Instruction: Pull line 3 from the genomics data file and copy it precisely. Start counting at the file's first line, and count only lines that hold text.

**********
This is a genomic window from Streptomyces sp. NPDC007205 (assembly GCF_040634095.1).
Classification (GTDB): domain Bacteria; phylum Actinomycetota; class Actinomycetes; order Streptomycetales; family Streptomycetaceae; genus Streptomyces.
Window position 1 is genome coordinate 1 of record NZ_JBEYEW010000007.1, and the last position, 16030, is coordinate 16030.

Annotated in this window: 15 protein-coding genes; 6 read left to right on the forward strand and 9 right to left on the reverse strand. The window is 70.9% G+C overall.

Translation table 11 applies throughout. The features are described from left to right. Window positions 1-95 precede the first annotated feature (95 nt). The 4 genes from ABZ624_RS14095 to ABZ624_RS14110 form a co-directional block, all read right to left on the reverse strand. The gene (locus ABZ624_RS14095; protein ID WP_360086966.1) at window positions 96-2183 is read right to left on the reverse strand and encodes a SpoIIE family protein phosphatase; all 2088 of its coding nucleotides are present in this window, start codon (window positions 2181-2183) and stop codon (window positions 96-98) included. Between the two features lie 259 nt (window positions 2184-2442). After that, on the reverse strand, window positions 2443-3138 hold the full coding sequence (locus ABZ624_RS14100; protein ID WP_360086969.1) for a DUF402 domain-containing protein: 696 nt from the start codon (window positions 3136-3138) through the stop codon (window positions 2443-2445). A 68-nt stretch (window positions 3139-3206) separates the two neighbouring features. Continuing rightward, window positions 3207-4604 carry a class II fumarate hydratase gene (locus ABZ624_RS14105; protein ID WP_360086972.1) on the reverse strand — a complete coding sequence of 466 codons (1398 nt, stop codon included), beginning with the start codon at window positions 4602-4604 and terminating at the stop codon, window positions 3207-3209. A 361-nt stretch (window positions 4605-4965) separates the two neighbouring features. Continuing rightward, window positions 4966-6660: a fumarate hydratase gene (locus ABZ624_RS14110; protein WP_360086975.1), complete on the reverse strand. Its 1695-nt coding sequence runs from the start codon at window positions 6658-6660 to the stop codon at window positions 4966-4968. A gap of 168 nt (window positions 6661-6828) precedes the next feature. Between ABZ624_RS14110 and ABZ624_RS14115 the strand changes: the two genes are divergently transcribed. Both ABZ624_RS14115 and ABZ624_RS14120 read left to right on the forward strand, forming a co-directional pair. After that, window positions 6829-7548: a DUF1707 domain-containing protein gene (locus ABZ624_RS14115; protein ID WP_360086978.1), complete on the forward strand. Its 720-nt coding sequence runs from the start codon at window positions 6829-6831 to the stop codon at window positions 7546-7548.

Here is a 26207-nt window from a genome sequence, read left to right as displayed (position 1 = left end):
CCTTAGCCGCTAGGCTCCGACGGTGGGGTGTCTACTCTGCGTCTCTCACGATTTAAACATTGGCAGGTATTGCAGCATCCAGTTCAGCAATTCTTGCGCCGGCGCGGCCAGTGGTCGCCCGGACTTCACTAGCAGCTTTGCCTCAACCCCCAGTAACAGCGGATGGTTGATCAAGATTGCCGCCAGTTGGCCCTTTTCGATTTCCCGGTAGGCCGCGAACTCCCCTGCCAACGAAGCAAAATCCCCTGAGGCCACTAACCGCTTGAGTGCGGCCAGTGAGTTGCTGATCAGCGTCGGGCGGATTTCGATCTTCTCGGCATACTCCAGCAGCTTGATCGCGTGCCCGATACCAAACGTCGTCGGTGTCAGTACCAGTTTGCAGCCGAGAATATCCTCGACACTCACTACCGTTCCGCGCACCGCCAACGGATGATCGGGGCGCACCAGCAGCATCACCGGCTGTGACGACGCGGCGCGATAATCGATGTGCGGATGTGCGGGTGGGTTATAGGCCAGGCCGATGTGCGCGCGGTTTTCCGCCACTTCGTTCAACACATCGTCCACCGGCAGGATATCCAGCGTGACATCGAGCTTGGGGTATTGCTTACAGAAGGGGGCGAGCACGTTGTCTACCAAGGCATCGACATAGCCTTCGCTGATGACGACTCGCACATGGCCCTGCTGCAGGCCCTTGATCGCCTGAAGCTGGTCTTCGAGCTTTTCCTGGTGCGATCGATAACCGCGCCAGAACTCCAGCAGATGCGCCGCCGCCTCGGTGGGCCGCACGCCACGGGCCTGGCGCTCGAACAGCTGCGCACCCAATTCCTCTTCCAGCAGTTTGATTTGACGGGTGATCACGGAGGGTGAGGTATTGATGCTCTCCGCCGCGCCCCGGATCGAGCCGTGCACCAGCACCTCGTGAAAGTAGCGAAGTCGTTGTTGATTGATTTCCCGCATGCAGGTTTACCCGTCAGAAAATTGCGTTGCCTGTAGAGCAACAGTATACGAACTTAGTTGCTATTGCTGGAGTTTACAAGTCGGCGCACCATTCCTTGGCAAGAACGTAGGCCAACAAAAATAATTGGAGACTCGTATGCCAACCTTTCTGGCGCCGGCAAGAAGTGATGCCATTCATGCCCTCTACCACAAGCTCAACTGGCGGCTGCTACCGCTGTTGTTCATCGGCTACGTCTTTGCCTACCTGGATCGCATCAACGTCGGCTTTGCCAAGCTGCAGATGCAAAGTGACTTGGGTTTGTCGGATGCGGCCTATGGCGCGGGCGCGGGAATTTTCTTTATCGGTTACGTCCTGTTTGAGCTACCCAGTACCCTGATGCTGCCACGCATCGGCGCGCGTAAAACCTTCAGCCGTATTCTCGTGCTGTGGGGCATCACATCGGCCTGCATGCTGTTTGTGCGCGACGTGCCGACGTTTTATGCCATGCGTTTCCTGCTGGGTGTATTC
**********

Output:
Window position 1 is genome coordinate 1 of record NZ_JBEYEW010000007.1, and the last position, 16030, is coordinate 16030.